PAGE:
Public Works Board warned there’s no cash for projects
August 27, 2014
For the third straight budget cycle, the Nevada Public Works Board has been told there's no money for anything except critical maintenance projects.
Manager Gus Nuñez told the board Tuesday he estimates the state will have capacity to bond for about $65 million for the coming two-year cycle.
That is a drop in the bucket compared to the $560.4 million in requests filed by state agencies and the university system.
In addition, Nuñez said $10 million of the available capacity comes off the top, going to the university system for deferred maintenance projects, leaving the state with just $55 million to spend on General Fund projects.
"Most of that is going to have to go to deferred maintenance projects," he said. "We're going to be just doing what absolutely has to be done for the next two or three years."
That means that, beyond repairing leaky roofs and fixing heating, ventilation and air conditioning that breaks down, almost no projects have a chance of being funded.
But Nuñez said this year isn't as bad as 2009 when there was just $30 million available for construction and maintenance work.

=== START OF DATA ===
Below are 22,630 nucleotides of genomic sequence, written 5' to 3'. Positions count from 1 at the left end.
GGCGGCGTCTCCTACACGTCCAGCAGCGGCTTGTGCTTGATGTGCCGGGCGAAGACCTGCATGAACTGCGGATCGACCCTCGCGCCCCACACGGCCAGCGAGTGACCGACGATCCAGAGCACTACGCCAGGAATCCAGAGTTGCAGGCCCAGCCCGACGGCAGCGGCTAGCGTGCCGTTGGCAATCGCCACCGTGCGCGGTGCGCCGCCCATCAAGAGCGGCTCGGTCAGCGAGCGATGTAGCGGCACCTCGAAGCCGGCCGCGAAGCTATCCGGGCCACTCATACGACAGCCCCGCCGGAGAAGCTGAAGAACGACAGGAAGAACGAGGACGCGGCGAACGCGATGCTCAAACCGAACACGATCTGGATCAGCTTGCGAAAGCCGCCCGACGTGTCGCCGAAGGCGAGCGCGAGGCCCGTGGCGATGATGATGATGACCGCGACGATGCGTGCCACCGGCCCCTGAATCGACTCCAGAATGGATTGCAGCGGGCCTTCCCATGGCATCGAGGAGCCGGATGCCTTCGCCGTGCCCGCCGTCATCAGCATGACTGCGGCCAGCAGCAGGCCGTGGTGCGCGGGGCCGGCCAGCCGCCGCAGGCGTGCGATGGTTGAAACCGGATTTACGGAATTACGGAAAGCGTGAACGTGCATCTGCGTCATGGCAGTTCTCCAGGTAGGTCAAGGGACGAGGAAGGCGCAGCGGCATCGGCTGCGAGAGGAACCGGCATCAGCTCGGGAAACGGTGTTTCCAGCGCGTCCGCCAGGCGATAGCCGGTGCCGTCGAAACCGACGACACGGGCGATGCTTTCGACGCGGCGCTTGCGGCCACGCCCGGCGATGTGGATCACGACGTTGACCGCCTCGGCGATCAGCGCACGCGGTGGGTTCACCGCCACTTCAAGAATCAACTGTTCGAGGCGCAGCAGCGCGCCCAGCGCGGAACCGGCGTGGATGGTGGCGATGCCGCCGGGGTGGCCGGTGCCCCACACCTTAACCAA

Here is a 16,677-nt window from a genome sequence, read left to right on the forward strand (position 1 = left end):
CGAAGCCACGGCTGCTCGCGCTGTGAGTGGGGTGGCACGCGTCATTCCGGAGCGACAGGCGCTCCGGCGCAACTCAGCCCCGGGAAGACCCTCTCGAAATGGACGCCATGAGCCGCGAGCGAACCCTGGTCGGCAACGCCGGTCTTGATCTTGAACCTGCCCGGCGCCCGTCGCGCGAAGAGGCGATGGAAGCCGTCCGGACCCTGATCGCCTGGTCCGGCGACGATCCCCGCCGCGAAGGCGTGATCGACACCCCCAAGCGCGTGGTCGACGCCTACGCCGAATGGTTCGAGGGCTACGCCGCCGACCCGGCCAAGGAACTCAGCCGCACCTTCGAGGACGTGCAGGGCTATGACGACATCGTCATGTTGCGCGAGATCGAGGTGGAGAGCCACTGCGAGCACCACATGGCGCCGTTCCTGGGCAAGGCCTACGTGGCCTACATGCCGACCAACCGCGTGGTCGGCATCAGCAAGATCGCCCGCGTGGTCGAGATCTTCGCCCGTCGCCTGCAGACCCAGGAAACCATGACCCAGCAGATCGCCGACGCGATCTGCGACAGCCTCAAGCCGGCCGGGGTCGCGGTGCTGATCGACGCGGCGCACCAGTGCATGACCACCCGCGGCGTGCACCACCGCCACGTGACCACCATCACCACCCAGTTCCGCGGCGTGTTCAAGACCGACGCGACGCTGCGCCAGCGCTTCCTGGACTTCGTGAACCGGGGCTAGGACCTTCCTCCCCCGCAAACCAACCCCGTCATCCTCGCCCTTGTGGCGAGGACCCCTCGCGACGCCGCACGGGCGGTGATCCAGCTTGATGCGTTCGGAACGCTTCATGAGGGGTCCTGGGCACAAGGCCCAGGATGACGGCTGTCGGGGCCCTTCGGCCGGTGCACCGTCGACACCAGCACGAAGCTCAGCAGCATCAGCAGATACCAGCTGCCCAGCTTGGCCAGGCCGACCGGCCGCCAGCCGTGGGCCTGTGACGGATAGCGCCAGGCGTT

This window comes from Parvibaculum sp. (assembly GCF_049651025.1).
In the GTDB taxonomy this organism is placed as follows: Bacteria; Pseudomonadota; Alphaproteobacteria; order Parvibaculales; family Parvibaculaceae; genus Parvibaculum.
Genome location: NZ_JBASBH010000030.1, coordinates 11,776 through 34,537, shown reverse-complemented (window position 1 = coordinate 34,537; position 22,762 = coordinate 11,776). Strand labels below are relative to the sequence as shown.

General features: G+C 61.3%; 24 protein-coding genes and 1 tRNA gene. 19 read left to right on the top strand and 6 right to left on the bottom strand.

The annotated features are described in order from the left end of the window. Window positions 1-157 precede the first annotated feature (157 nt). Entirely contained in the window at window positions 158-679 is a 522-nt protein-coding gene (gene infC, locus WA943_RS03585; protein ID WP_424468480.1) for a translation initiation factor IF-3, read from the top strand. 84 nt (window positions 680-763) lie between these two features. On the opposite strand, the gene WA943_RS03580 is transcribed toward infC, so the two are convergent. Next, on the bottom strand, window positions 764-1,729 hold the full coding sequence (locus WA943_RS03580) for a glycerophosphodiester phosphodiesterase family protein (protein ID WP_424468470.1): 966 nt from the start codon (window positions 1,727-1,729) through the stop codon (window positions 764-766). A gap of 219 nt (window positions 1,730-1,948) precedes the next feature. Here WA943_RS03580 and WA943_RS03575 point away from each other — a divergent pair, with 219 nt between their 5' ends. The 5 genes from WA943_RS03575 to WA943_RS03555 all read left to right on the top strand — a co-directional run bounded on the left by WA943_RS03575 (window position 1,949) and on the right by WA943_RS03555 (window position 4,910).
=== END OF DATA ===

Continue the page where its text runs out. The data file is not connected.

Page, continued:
Projects that do have a chance for some funding are those which qualify for non-General Fund support. That includes those paid for with Highway Fund money or federal grants.
The largest project in that category would be construction of a new 96-bed veterans home for Northern Nevada. But in order to get the $34 million in federal funding, the state would have to come up with $14.1 million in matching funds.
The lack of bonding capacity, however, didn't stop agencies from asking for projects they feel are necessary.
The Department of Corrections list includes 58 projects totaling $95.6 million.
The university system is asking for $151.1 million in General Fund and another $27.5 million in other money for 38 different projects. The biggest item on that list is $31.3 million in General Fund money to build the new Hotel College Academic Building at UNLV. The project actually costs more than $50 million but the rest is being paid for by a grant from Harrah's corporation.
The final department with a long list of needs is the Department of Health and Human Services. DHHS's list totals 40 projects costing $50.6 million.
The largest project on the list is the design and construction of a new juvenile correctional facility at Summit View for $15.46 million.
Altogether, the list of projects would require $443.4 million in General Fund or bond money and $116.9 million in other funding.